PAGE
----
This place is saturated with vague memories of the midsummer evenings of our glory days. We love to sit here and pretend that it’s not all over. We sit on the dirty concrete, lockside by the green water plastic cups / pink vomit / a dropped kebab. The sun cringes away behind the buildings, embarrassed, not wanting to stick around to witness our demise into debauchery. The summer has gone but there is a lot of skin on show. Heavy winter coats are being thrown on over denim shorts and tiny vests, and the more we drink the less we notice the temperature drop. The degrees fall away with our dignity and self-respect until there’s none left.
This is a tourist hotspot. I can spill my soul / steal a wallet / fall in love / punch someone in the face in the knowledge that any witnesses will soon be gone, so the damage will be deleted. What happens today never happened tomorrow. Ah, Camden Lock: where you never see the same face twice. Unless, of course, you want to.
Everyone around me is chatting away in various languages and smoking and laughing and I am reapplying angry purple lipstick with a shaking hand. The guitar man is still playing: we didn’t pay to see him, but we clap when we’re supposed to. The police will probably move him on soon. An old man who looks like a shit version of Iggy Pop dances around the guitar man, spilling his can of Scrumpy Jack’s on the floor. He gets on down on his hands and knees and licks it up, pink tongue lapping up pissy poverty.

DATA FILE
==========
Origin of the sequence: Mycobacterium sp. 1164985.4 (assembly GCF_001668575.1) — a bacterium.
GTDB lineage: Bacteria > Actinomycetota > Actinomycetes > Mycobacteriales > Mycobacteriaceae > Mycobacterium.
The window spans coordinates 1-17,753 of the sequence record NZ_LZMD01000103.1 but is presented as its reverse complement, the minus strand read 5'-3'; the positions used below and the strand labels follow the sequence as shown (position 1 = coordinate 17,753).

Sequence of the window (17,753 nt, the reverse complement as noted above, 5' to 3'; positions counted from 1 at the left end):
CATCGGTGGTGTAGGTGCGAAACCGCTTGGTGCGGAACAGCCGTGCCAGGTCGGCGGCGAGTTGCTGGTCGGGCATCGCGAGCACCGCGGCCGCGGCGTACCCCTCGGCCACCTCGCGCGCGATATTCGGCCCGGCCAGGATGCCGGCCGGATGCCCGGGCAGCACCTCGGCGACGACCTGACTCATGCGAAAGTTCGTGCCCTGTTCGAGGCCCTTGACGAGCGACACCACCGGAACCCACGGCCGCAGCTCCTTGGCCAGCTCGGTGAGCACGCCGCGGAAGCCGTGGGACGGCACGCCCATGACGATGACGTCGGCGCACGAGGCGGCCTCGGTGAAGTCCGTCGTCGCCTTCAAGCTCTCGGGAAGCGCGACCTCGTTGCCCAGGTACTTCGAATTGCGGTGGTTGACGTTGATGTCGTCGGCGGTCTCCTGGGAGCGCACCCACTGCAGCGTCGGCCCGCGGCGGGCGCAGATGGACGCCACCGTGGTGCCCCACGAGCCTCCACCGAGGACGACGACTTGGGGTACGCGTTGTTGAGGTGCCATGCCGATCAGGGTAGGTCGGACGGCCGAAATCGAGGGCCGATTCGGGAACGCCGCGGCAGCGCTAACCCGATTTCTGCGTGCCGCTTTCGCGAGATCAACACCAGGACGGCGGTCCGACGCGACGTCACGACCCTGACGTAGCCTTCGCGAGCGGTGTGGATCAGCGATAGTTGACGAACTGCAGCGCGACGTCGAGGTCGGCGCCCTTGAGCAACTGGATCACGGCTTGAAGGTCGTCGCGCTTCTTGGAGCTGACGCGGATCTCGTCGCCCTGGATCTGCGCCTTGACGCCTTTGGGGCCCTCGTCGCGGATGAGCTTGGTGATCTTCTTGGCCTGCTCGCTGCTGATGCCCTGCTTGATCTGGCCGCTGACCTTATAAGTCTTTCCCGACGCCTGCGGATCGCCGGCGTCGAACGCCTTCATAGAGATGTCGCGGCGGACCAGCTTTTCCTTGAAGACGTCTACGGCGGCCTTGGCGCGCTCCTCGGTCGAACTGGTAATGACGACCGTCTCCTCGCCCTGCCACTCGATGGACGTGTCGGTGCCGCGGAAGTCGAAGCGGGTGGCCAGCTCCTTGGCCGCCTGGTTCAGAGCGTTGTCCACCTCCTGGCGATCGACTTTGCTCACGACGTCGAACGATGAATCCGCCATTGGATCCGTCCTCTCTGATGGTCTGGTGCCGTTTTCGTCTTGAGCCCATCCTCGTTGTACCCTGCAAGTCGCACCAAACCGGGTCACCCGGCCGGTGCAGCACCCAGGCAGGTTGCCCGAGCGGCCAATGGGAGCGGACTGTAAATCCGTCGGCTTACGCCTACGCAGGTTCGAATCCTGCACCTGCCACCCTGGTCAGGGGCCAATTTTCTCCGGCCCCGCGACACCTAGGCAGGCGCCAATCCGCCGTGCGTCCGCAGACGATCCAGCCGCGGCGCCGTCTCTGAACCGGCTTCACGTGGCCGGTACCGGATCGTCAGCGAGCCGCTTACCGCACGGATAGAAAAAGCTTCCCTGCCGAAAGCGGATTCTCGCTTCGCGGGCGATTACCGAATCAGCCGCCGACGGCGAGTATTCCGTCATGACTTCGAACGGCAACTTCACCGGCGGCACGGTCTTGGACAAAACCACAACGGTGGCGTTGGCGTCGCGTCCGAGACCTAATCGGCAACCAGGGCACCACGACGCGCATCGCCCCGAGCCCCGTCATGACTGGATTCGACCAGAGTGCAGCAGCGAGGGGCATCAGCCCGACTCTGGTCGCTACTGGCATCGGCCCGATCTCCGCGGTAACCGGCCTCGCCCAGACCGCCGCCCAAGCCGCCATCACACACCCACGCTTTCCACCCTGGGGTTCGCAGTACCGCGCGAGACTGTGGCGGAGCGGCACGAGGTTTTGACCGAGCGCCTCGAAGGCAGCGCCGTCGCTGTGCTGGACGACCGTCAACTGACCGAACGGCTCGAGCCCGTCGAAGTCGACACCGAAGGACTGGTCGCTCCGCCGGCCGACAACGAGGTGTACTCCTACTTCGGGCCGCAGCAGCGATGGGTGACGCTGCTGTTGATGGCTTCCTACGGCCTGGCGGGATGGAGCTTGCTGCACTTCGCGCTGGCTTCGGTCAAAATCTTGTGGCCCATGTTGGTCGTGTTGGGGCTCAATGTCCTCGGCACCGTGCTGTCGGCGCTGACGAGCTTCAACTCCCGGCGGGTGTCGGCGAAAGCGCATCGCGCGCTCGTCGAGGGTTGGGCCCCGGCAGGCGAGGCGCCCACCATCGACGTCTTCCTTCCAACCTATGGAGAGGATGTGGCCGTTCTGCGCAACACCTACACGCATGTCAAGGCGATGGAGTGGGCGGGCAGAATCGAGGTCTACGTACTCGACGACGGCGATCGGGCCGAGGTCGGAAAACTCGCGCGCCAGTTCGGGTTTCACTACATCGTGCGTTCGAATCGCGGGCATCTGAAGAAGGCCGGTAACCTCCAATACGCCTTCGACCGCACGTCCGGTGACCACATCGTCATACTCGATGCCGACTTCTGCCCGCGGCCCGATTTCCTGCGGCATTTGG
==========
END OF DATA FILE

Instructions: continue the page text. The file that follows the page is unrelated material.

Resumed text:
So this guy is playing a free acoustic set for the ignoring masses and suddenly I feel so bad for him, like I’m the only one who’s really listening. He plays songs that I know and love by Cash, Dylan, the classics. Then he points straight at me and says, “Your boyfriend will probably come and beat me up for this, but I’ll take my chances… this one’s for you,” and then he starts singing ‘Brown Eyed Girl’ because of course fucking of course because that’s the song He always sang to me, about me, for me. Tears rally on the edges of my eyelids, my trembling hands lift the wine glass to my lips, my throat constricts, and I don’t want to remember anything anymore, please…
I can’t look at the guitar man or Shit Iggy Pop or the PDA guy or the chav youths with bad haircuts or the girls pretending to drink their drinks.
I just stare into the canal and let myself zone out:
light a cigarette / ignore my heartbeat / wonder how many people are rotting away at the bottom of the lock / attempt to conjure x-ray vision to look through the algae to the bodies below / fail to remember what the Camden Ripper’s real name is despite having watched a documentary about him fairly recently / curse my trauma-dented memory / guestimate how cold the water is / map the canal route in my head / decide that I’d rather drown than be burned alive / ignore all thoughts of Him with Her / Her with the swollen belly / Him excited to be a daddy / Him saying how he’s sorry that I didn’t give him a baby / Him Him Him ignore Him and Her ignore Her ignore it / stop it / stop it / and then everyone starts clapping
because the song has finished and I smile half-heartedly at the guitar man (no teeth) and he winks at me and then looks away and starts to play ‘American Pie’ and I’m fine again, I’m fine. I’m fine I’m fine I’m fine.
Originally published by Expat Press (August 2021)